Visiting Glacier National Park sits near the top of most any Montana bucket list – and rightfully so. With its namesake glaciers, jagged mountain peaks, and clear alpine lakes, the park’s scenery is unmatched. Glacier’s also incredibly diverse (and huge!) with a wide variety of activities on offer, making it an outdoor lover’s paradise.
I can’t deny that it’s very touristy and gets extremely crowded during the summer, but don’t let that put you off too much. Visit during the off-season if you can or go to less popular areas of the park – and know that, well, there’s a reason this national park is so popular.
Whether you’re planning an upcoming trip to the park, daydreaming about taking one someday, or just curious about one of the country’s most stunning natural wonders, these useful and fun facts about Glacier National Park will inform and inspire you.
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Basic Facts about Glacier National Park
From the basics of its location and status to important moments in Glacier National Park history, these are some of the top things to know about the park
1. Glacier National Park is located in northwest Montana.
The closest town sizable town is Whitefish, MT, about 40 minutes from the park’s West Glacier entrance. The population of Whitefish is only around 8,000 people, but it’s got tons to offer – including an impressive arts and dining scene to complement any visit to the park.
Glacier Park borders the Canadian provinces of British Columbia and Alberta, including Waterton Lakes National Park in Canada, as well as the Blackfeet Reservation. Contrary to an apparently common belief, the park does not border the Flathead Reservation, which is over an hour away. (Where did this belief come from? I don’t know!)
2. The park covers more than 1 million acres – or around 1,580 square miles.
That makes it about the same size as Rhode Island!
3. It was named a national park in 1910.
Glacier was the eighth national park in the U.S., designated under President William Howard Taft. It took two decades of advocacy, led by anthropologist and conservationist George Bird Grinnell, to convince Congress to establish Glacier as a national park.
4. The park had 80 glaciers when it opened.
That’s significant because now, just over a century later, it has only 26.
5. The land that now comprises Glacier previously belonged to the Blackfeet tribe.
All visitors should understand the history of Glacier National Park as it relates to the area’s Indigenous people. The Blackfeet tribe sold the land, the western portion of their reservation, to the federal government in 1895 under an agreement that gave them rights to continue using the land.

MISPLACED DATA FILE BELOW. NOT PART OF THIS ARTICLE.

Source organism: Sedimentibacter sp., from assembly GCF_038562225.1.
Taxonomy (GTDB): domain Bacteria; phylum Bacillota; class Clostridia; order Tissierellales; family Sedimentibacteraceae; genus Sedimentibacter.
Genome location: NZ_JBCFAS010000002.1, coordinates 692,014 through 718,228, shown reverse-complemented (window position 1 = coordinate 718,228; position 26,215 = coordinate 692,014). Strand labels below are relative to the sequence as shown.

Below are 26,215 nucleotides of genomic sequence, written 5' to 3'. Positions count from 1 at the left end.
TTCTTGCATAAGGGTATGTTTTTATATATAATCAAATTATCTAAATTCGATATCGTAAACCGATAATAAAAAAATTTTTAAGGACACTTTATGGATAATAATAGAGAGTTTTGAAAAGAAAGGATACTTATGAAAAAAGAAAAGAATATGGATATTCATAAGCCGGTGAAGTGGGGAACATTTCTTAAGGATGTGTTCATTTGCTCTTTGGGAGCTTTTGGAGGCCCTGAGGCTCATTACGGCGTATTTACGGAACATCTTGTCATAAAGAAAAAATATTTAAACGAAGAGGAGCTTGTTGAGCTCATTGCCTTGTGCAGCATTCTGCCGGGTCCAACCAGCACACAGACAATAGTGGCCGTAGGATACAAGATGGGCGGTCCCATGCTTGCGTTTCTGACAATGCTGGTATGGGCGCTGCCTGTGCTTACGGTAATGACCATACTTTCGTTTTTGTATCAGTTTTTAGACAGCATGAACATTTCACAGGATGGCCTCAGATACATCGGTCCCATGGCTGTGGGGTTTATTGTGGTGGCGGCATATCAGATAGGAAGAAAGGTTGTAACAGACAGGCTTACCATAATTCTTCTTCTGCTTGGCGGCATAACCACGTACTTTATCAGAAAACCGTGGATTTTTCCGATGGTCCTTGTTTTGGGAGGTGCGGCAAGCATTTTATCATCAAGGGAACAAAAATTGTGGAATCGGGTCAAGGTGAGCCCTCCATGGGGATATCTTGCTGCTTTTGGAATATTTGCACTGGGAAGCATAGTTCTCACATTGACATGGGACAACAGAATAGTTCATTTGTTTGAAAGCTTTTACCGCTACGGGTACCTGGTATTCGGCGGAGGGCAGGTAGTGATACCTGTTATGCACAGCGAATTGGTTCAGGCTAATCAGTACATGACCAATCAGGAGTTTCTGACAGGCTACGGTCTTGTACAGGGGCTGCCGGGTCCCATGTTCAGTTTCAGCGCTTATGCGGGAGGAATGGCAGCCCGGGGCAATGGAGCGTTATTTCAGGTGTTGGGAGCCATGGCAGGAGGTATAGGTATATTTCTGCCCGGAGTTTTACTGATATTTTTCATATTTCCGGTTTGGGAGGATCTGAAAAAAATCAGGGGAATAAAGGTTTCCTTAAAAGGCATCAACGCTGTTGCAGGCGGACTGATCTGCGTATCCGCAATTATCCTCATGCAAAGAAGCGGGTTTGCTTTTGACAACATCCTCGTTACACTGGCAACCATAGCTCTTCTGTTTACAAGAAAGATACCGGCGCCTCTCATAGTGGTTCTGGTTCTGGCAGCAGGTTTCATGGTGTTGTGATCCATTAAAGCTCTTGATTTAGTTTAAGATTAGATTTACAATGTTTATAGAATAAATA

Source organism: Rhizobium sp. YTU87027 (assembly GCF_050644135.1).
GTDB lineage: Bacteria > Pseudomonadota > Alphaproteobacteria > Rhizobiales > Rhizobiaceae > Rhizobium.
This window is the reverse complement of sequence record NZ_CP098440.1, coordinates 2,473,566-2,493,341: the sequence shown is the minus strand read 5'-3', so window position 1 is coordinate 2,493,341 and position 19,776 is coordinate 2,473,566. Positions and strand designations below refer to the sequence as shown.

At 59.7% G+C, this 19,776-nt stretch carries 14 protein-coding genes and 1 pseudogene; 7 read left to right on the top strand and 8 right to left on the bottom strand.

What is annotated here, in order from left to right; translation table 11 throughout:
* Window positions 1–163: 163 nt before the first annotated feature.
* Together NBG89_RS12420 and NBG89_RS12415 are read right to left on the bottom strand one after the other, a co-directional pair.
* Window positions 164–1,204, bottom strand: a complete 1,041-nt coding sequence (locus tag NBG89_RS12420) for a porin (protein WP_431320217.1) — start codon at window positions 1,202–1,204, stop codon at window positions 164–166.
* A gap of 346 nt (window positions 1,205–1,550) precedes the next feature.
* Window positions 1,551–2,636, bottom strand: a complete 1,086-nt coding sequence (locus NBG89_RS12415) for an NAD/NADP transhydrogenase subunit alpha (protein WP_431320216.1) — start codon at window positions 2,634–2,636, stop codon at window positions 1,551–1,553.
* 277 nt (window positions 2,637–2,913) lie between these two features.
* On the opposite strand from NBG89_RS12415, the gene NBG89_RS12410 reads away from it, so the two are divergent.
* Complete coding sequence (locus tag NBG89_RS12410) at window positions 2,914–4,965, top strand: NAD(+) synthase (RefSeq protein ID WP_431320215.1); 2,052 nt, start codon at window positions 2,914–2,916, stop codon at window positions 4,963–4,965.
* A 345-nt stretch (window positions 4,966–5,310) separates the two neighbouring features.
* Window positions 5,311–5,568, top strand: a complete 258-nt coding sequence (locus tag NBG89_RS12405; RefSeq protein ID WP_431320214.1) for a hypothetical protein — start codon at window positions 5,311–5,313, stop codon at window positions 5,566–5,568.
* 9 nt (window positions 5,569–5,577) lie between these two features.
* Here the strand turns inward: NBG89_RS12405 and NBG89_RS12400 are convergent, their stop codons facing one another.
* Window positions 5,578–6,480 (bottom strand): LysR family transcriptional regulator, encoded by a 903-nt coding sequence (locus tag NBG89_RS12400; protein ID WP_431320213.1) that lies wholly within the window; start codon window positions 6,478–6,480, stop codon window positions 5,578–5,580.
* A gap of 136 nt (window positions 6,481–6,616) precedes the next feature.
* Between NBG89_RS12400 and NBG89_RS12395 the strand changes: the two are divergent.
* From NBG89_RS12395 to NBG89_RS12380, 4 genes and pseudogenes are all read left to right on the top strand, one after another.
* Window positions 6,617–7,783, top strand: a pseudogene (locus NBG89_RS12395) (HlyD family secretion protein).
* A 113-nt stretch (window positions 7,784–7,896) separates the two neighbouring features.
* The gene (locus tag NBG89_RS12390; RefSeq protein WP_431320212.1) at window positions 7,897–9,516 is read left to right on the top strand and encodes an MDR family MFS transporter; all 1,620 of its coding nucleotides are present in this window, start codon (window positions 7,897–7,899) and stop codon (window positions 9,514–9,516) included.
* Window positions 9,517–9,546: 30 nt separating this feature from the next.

The catch? Those rights would only exist as long as the land was “public.” When Glacier was designated a national park, the land was no longer considered “public,” and the government revoked the tribe’s rights to use it.
6. Other Native American tribes have also called this land home.
In addition to the Blackfeet tribe, the Salish, Kootenai, and Pend d’Oreille tribes have also historically lived on the land that’s now Glacier Park. Many tribal members believe that the spirits of their ancestors still inhabit this land.
7. People have lived on the land that’s now Glacier Park for around 10,000 years.
Compare that to the mere 110 years Glacier’s been a national park!
8. The park’s nickname is the Crown of the Continent.
It has also been called America’s Switzerland, thanks to the jagged mountain peaks that (somewhat) resemble the Alps.
9. Its symbol is the mountain goat.
If you’re lucky, you might spot one from the trail!
10. Going-to-the-Sun Road is one of Glacier Park’s preeminent attractions.
Going-to-the-Sun Road is the only road that goes across the park, cutting through it for 50 winding miles. The drive offers expansive views of the park’s most stunning scenery and access to many of its campgrounds and trailheads, as well as the three visitor centers. Not only a must-see in Glacier National Park, Going-to-the-Sun is considered one of the best scenic drives in the country.
11. The park has a long-running Native American speakers program.
Through a program called Native America Speaks, the park hosts presentations by members of the Blackfeet, Salish, Kootenai, and Pend d’Oreille tribes. Speakers talk about their tribe’s history, culture, and relationship with the land that’s now Glacier, and there are occasional dance and musical performances.
12. Glacier gets over 3 million visitors per year.
That’s roughly three times the population of the whole state of Montana!
13. The park suffers from devastating wildfires.
Fires burn through the park every summer (and sometimes during other seasons), with each year now more severe than the last. Fires in recent years have destroyed homes, historic cabins, and the 100-year-old Sperry Chalet (which has fortunately since been reconstructed).
14. In addition to being a national park, Glacier is also:
- A UNESCO Biosphere Reserve
- An International Dark Sky Park
- Part of Waterton-Glacier International Peace Park (the world’s first)
- Part of a UNESCO World Heritage Site
- Home to six National Historic Landmarks
The Features of Glacier National Park
What is Glacier National Park known for? Its glaciers, of course – but also so, so much more. These interesting facts about Glacier National Park cover all of the park’s most amazing natural features.
15. Glacier National Park is home to: